Jimmie Rodgers was also known as ‘The Singing Brakeman’, or ‘The Blue Yodeler’. Rodgers developed an interest in music and entertaining at an early age. Originally, he intended to make a living from playing and singing music while in his early teens. But his father got him a job working on the railroad. In 1924 he was diagnosed with TB which eventually ended his railroad career.
In 1927 Ralph Peer was holding an audition for local musicians in Bristol, Tennessee. Peer recorded Rodgers, and the session yielded two songs, ‘The Soldier’s Sweetheart’, and ‘Sleep, Baby, Sleep’. Peer recorded him again in November 1927. This session produced four songs including ‘Blue Yodel’, also known as ‘T For Texas’, a record that would sell a million copies in the next two years.
After years of fighting TB, Rodgers made his last recording session in New York in May 1933. He died two days later on May 26, 1933. He was only 35 years old. Jimmie Rodgers will be remembered as the founder of modern country music, along with the Carter Family. The Country Music Hall of Fame was established in 1961. Jimmie Rodgers was one of the first three inductees.
Patsy Cline was one of the greatest and most influential country music singers of all times. She was born September 8, 1932 and died in 1963 in a plane crash. She helped define the modern early 1960s Nashville sound in country music.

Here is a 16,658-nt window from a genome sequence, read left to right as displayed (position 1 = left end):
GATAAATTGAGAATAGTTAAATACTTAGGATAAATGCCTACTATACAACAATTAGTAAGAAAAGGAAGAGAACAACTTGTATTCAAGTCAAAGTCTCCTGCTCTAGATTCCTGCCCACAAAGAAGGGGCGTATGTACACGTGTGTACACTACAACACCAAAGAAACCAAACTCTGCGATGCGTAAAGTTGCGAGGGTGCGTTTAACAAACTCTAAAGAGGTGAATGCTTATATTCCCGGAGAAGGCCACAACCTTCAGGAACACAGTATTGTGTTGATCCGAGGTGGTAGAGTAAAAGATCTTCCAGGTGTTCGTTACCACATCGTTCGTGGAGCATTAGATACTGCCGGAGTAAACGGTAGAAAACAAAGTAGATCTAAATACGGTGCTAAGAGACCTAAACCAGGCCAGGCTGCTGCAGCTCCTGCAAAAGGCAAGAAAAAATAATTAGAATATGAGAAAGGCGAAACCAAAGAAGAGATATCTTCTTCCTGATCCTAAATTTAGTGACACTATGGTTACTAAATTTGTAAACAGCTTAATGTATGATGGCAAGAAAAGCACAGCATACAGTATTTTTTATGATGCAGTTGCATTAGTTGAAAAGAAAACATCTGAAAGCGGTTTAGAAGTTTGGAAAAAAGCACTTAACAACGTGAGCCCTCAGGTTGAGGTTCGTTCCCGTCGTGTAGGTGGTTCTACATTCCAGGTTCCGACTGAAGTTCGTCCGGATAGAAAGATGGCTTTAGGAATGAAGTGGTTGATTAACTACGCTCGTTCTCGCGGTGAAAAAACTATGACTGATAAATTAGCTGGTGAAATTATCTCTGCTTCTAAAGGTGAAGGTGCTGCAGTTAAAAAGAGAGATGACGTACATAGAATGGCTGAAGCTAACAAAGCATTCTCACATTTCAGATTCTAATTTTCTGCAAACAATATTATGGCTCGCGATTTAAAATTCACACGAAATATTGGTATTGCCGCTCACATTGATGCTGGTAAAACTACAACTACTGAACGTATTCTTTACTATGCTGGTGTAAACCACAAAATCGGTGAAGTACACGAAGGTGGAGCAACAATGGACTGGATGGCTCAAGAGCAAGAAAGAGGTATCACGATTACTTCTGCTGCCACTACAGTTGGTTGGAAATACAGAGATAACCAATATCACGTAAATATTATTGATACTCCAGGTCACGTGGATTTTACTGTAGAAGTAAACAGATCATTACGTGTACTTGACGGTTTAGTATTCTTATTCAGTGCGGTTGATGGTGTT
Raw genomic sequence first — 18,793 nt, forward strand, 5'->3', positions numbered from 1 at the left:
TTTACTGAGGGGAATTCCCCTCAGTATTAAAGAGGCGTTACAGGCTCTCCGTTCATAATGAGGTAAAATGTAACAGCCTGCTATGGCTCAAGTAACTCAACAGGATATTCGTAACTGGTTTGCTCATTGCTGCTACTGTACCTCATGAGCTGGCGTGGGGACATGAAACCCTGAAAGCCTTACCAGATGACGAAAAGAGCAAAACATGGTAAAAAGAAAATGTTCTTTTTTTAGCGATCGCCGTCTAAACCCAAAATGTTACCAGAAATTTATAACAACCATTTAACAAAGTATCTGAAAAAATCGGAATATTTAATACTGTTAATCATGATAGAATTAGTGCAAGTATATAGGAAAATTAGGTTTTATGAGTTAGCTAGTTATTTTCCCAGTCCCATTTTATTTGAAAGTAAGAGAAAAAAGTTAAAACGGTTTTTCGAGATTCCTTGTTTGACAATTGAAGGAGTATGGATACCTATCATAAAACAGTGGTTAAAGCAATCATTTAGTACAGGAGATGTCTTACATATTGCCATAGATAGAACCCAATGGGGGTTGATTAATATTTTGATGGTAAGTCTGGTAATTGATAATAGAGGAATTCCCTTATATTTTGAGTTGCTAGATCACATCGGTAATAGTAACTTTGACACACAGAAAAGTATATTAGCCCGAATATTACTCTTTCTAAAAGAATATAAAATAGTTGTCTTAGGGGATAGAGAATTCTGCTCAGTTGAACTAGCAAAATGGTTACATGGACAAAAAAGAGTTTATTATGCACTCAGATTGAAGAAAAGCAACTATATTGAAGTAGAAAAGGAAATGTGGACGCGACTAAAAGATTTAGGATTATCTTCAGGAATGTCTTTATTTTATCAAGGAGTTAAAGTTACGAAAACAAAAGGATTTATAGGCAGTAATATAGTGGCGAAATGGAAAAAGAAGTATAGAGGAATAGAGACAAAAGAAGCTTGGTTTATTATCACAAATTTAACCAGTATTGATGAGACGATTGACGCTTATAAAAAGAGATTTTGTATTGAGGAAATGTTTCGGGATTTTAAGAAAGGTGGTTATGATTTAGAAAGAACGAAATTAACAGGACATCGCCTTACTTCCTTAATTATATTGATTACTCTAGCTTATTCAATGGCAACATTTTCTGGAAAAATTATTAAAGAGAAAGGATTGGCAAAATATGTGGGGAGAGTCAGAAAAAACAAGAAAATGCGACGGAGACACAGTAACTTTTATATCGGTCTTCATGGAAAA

Patsy Cline is best remembered for her role as a female country music pioneer. Her songs successfully crossed over into pop music. ‘Walkin’ After Midnight’, ‘I Fall To Pieces’, ‘She’s Got You’, and ‘Crazy’, penned by Willie Nelson, are some of her greatest hits.
Along with country singers Hawkshaw Hawkins, and Cowboy Copas she died in a private plane crash March 5, 1963 on the height of her career.
Posthumously, she was in inducted into the Country Music Hall of Fame in 1973. She became the first female solo artist inducted. In 1995 she received a Grammy lifetime achievement award.
The Award for Distinguished Service to Historic Recordings is presented annually to an individual who has made contributions of outstanding significance to the field of historic recordings in forms other than published works or discographic research. The 2012 ARSC Distinguished Service Award was presented to Richard Weize. founder and CEO of Bear Family Records, probably the most important reissue label in the world for roots- oriented music. Richard began collecting records in 1956, with the purchase of Bill Haley’s “Rock Around the Clock.” In the fifties he was fascinated by rock ‘n’ roll, but from 1960 on his interest shifted to country music. In the early 1970s, he started the Folk Variety label and started booking folk acts into German clubs.